STP1266

    Regression Models of Forces and Moments at Potential Sites of Injury Along the Leg in Skiing

    Published: Jan 1996


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    Abstract

    Regression models that predict anterior-posterior moment at the boot top (Myb), anterior-posterior force on the tibia (Fxkb), varus-valgus moment at the knee (Mxk), and torsional moment along the tibia (Mzkb) are developed using data from slalom skiing runs for a 15-subject sample. The regressor variables are the lateral and vertical force components measured at the toe and heel bindings. The Myb and Mxk regression model coefficients, standard deviations, and correlation coefficients (r) are dependent on the distance from the center of ankle flexion to the boot top (lb) and to the knee (lk).

    It is recommended that the vertical and lateral force components at the toe and heel bindings be considered in future binding designs, because (i) these four force components are the smallest set of forces measured at the bindings required to predict Myb, Fxkb, Mxk, and Mzkb with correlation coefficient r > 0.9 for this subject sample, and (ii) measurements of additional force or moment components do not necessarily increase model accuracy enough to warrant the increased model complexity.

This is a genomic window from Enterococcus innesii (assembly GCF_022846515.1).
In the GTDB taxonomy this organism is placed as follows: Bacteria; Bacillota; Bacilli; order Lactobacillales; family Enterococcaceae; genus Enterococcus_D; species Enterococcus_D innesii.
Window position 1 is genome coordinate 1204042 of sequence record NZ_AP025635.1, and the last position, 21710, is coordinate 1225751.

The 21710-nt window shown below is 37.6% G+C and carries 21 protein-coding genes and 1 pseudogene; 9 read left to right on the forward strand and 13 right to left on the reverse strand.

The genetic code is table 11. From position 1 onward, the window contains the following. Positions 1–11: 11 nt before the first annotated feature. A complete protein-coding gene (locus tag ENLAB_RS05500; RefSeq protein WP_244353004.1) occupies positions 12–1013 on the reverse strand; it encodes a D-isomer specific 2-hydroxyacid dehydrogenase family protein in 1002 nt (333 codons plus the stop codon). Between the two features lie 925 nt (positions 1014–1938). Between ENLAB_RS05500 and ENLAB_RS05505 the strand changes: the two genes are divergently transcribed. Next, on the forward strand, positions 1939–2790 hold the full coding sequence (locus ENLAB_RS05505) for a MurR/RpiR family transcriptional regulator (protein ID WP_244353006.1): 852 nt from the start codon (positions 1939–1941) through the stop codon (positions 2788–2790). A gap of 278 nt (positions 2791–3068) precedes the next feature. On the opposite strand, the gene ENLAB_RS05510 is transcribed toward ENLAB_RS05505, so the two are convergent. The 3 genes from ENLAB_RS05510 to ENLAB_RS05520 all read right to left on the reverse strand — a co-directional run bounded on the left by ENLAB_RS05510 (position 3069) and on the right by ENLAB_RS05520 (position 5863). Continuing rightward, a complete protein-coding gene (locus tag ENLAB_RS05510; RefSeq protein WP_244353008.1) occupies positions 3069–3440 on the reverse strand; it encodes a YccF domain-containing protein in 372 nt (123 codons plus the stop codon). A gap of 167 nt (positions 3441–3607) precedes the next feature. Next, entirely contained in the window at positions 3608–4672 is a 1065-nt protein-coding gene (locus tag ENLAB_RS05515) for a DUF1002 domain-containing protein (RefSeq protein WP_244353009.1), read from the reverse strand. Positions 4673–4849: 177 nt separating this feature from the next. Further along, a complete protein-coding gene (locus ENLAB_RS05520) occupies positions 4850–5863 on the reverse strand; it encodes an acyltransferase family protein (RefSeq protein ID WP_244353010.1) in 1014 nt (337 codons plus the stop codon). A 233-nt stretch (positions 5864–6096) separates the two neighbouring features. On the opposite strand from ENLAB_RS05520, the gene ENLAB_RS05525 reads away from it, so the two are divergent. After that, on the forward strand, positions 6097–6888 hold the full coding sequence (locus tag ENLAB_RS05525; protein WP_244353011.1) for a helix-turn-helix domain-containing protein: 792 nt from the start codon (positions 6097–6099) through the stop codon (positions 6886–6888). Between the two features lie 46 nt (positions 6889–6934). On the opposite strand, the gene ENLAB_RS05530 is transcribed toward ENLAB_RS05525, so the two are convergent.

Larger lb (with lb < 0.4 m) likely increases the capability of the state-of-the-art heel binding to control Myb for this subject sample, because the standard deviation decreases as lb increases for the regression model.

    The regression models are applied to skiing runs during which slalom turning, forward/backward leaning, falling, and jumping maneuvers are executed by the subjects. The average mean residuals and average standard deviations of residuals (s) are shown graphically as measures of regression model accuracy over these different skiing motions. The average standard deviation of residual of the regression models can vary by more than 100% when the models are applied to different skiing motions. Thus, caution must be exercised if the models are extrapolated to different skiing conditions where no verification of model accuracy exists.

    Keywords:

    snow skiing, snow skiing injury, knee, ski release bindings, skiing forces


    Author Information:

    Yee, AG
    Development engineer, Fanuc Berkeley Laboratory, Union City, CA

    Mote, CD
    Fanuc Chairvice chancellor, University of California, Berkeley, CA


    Paper ID: STP37923S

    Committee/Subcommittee: F27.10

    DOI: 10.1520/STP37923S


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